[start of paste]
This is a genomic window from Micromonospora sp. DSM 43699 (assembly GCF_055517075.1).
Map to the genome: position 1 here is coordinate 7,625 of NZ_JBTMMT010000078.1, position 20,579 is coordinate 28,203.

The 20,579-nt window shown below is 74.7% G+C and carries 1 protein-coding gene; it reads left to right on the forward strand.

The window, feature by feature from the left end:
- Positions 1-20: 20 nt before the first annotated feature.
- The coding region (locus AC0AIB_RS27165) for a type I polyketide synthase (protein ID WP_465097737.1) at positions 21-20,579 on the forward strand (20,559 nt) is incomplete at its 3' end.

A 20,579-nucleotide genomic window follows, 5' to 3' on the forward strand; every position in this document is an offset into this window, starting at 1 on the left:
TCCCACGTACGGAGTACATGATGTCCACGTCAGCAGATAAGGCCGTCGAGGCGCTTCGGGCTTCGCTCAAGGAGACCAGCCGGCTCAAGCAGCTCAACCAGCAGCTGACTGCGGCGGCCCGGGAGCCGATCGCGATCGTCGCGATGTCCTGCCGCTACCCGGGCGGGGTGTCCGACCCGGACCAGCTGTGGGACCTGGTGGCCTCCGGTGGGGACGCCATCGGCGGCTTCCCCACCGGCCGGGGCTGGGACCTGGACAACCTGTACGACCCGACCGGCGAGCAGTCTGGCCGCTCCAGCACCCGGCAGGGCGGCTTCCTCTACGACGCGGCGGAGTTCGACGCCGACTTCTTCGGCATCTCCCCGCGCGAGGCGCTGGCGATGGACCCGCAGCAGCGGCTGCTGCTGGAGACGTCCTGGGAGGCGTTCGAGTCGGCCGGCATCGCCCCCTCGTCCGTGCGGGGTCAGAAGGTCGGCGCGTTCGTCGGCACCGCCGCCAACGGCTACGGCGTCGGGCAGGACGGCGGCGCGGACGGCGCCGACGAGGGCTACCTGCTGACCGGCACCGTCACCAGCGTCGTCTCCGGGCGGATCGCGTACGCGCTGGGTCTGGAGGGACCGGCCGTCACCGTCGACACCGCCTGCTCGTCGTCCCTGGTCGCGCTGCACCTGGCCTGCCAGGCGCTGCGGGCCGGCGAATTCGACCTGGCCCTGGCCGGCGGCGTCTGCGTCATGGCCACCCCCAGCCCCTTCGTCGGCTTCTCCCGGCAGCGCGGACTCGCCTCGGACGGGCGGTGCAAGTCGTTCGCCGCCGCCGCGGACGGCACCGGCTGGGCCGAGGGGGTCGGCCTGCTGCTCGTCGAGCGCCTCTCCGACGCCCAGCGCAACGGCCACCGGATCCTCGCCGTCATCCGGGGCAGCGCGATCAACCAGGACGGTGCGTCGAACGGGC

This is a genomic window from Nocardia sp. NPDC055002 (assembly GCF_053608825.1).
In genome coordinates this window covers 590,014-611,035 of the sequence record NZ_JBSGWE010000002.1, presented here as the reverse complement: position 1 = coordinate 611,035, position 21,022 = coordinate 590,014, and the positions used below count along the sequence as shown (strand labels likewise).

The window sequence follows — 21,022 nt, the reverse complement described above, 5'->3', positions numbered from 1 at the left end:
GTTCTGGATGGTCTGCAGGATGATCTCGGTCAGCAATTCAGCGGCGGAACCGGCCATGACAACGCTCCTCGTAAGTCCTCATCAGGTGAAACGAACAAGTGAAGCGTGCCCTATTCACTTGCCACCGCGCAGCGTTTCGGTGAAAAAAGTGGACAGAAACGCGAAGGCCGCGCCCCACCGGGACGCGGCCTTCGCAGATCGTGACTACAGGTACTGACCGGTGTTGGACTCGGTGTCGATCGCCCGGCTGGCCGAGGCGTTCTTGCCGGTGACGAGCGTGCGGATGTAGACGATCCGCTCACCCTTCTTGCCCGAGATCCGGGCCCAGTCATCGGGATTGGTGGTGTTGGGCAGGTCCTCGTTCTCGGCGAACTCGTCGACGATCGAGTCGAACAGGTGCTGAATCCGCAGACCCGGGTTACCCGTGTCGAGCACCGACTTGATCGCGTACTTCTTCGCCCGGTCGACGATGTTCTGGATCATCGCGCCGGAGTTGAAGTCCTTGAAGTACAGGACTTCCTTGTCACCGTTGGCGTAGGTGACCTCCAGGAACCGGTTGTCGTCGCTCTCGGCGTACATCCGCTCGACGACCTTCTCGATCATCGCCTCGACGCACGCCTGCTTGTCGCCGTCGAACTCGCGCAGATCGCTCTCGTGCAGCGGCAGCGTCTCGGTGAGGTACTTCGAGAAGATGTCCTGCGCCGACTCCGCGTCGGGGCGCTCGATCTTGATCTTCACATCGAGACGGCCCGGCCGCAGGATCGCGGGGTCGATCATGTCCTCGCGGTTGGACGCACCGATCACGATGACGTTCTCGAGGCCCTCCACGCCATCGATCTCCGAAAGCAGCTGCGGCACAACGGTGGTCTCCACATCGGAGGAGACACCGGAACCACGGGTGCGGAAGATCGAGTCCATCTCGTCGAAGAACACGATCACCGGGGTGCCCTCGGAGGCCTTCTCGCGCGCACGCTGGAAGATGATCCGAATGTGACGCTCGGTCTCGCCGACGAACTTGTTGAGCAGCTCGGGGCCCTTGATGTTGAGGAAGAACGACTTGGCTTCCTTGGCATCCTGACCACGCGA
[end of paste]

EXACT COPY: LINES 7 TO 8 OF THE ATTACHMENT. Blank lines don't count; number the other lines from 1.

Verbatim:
A 20,579-nucleotide genomic window follows, 5' to 3' on the forward strand; every position in this document is an offset into this window, starting at 1 on the left:
TCCCACGTACGGAGTACATGATGTCCACGTCAGCAGATAAGGCCGTCGAGGCGCTTCGGGCTTCGCTCAAGGAGACCAGCCGGCTCAAGCAGCTCAACCAGCAGCTGACTGCGGCGGCCCGGGAGCCGATCGCGATCGTCGCGATGTCCTGCCGCTACCCGGGCGGGGTGTCCGACCCGGACCAGCTGTGGGACCTGGTGGCCTCCGGTGGGGACGCCATCGGCGGCTTCCCCACCGGCCGGGGCTGGGACCTGGACAACCTGTACGACCCGACCGGCGAGCAGTCTGGCCGCTCCAGCACCCGGCAGGGCGGCTTCCTCTACGACGCGGCGGAGTTCGACGCCGACTTCTTCGGCATCTCCCCGCGCGAGGCGCTGGCGATGGACCCGCAGCAGCGGCTGCTGCTGGAGACGTCCTGGGAGGCGTTCGAGTCGGCCGGCATCGCCCCCTCGTCCGTGCGGGGTCAGAAGGTCGGCGCGTTCGTCGGCACCGCCGCCAACGGCTACGGCGTCGGGCAGGACGGCGGCGCGGACGGCGCCGACGAGGGCTACCTGCTGACCGGCACCGTCACCAGCGTCGTCTCCGGGCGGATCGCGTACGCGCTGGGTCTGGAGGGACCGGCCGTCACCGTCGACACCGCCTGCTCGTCGTCCCTGGTCGCGCTGCACCTGGCCTGCCAGGCGCTGCGGGCCGGCGAATTCGACCTGGCCCTGGCCGGCGGCGTCTGCGTCATGGCCACCCCCAGCCCCTTCGTCGGCTTCTCCCGGCAGCGCGGACTCGCCTCGGACGGGCGGTGCAAGTCGTTCGCCGCCGCCGCGGACGGCACCGGCTGGGCCGAGGGGGTCGGCCTGCTGCTCGTCGAGCGCCTCTCCGACGCCCAGCGCAACGGCCACCGGATCCTCGCCGTCATCCGGGGCAGCGCGATCAACCAGGACGGTGCGTCGAACGGGC